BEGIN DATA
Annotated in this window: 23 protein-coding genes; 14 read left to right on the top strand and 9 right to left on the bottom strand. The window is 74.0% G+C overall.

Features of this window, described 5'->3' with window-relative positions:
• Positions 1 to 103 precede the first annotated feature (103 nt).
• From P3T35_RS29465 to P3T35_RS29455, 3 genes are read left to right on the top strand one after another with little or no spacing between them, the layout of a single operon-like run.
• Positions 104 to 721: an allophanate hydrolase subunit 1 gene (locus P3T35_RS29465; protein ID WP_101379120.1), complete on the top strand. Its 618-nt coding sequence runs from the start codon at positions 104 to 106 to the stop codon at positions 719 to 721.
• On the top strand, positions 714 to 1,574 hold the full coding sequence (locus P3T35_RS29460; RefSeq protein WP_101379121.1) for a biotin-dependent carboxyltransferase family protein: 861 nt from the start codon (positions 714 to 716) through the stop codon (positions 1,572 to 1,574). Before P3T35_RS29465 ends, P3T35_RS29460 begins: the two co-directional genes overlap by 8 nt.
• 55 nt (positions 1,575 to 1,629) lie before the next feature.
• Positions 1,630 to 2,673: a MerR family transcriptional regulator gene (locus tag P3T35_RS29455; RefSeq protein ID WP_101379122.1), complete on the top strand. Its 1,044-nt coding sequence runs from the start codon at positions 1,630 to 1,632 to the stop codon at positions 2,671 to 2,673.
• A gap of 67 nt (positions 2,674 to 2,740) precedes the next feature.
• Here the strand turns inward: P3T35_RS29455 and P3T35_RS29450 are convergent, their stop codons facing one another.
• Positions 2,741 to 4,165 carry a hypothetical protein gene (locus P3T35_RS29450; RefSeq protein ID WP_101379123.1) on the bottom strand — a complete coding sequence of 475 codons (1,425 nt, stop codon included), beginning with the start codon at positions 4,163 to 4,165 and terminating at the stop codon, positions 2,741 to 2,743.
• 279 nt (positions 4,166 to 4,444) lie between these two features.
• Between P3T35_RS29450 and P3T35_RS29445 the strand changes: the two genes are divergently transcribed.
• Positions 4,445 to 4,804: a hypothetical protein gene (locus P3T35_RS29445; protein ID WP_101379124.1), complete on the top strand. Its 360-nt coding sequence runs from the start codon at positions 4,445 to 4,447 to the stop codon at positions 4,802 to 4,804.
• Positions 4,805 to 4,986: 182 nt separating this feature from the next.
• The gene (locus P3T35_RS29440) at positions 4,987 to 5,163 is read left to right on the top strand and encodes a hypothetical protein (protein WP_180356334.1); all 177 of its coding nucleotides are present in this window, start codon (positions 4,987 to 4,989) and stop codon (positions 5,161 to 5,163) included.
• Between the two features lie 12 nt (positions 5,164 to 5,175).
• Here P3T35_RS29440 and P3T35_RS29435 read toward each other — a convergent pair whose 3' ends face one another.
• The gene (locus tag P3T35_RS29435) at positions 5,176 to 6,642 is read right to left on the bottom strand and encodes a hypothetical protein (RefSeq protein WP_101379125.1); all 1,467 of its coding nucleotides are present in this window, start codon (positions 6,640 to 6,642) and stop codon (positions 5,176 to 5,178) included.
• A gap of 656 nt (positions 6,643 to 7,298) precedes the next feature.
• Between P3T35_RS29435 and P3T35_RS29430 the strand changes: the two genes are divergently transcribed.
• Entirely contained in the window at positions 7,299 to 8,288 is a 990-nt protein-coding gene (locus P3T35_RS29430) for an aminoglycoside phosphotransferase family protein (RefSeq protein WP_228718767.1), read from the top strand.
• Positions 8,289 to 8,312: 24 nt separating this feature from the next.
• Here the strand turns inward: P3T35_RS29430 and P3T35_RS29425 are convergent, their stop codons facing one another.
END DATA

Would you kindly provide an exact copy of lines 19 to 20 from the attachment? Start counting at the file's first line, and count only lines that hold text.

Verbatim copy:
• The gene (locus tag P3T35_RS29435) at positions 5,176 to 6,642 is read right to left on the bottom strand and encodes a hypothetical protein (RefSeq protein WP_101379125.1); all 1,467 of its coding nucleotides are present in this window, start codon (positions 6,640 to 6,642) and stop codon (positions 5,176 to 5,178) included.
• A gap of 656 nt (positions 6,643 to 7,298) precedes the next feature.